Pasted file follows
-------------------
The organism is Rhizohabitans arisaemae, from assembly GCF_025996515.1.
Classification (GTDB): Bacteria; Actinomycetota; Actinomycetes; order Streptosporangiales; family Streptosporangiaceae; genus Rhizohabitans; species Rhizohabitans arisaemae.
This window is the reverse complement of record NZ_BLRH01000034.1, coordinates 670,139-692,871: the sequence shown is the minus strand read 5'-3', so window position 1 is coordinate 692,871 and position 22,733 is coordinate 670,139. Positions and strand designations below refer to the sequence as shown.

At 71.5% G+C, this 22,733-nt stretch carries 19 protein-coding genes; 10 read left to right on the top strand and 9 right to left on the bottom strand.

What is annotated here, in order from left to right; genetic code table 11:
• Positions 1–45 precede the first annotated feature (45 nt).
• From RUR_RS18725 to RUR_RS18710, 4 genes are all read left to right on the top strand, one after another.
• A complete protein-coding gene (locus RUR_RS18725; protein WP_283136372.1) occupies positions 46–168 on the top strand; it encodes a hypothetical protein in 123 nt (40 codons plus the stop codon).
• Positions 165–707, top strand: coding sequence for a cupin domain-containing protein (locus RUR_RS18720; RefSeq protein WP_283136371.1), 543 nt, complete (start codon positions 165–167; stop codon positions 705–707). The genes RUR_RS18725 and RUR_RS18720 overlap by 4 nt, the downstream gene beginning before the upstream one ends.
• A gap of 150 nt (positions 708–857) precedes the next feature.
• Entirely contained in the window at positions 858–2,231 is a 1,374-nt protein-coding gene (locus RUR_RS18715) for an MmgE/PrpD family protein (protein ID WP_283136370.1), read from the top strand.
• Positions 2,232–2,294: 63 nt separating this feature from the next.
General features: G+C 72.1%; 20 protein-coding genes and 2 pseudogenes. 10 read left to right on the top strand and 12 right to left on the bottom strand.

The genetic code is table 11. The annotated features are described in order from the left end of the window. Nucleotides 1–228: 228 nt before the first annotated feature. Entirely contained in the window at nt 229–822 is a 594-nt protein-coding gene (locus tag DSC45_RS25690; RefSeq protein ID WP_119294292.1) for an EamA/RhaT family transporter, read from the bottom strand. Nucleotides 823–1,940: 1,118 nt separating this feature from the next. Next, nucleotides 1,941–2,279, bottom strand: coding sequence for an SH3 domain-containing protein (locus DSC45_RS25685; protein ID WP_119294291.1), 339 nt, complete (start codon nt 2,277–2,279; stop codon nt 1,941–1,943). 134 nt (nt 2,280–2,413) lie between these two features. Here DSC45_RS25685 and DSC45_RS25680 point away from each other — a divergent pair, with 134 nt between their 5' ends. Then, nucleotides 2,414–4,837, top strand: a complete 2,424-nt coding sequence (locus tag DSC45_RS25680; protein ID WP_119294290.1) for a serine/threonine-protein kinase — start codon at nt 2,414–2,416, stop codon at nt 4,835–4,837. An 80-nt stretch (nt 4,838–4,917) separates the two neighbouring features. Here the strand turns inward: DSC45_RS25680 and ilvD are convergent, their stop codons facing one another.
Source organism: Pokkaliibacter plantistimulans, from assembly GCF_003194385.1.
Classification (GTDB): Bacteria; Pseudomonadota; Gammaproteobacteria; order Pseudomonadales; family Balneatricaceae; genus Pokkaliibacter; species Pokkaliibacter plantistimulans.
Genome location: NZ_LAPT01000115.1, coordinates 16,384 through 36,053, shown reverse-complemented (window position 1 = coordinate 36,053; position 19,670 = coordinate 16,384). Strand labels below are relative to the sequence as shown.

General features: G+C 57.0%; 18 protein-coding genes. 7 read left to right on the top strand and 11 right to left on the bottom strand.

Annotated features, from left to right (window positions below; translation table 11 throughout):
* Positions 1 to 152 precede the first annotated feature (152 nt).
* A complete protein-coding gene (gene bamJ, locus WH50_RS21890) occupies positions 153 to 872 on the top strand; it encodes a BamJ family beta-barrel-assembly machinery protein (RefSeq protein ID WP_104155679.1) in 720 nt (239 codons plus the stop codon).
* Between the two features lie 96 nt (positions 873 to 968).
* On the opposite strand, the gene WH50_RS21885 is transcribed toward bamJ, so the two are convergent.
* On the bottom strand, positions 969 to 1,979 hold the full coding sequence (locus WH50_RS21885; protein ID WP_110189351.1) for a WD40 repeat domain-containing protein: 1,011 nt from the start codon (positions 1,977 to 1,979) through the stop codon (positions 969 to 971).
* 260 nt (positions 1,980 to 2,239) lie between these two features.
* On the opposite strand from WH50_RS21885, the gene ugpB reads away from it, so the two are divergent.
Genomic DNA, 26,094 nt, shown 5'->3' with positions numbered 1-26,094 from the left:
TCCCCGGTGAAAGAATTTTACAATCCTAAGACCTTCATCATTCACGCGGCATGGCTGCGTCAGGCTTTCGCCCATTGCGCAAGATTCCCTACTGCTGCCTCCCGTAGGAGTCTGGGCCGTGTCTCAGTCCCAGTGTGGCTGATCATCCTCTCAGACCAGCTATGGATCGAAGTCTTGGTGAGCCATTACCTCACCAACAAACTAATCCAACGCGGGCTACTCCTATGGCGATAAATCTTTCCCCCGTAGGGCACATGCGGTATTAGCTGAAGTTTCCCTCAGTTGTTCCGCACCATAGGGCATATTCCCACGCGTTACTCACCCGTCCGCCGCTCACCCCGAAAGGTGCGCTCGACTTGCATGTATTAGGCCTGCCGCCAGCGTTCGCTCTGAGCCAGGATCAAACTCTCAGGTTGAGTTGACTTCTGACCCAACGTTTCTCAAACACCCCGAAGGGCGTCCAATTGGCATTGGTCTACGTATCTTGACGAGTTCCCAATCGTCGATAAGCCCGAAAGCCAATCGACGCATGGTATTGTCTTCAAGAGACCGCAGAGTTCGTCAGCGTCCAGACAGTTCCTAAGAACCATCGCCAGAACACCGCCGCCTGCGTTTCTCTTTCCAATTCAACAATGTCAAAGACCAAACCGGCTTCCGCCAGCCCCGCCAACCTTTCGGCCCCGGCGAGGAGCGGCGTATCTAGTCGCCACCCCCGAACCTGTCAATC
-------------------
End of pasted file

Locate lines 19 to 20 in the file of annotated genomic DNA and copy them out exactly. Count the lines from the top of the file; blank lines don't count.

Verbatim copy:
Annotated features, from left to right (window positions below; translation table 11 throughout):
* Positions 1 to 152 precede the first annotated feature (152 nt).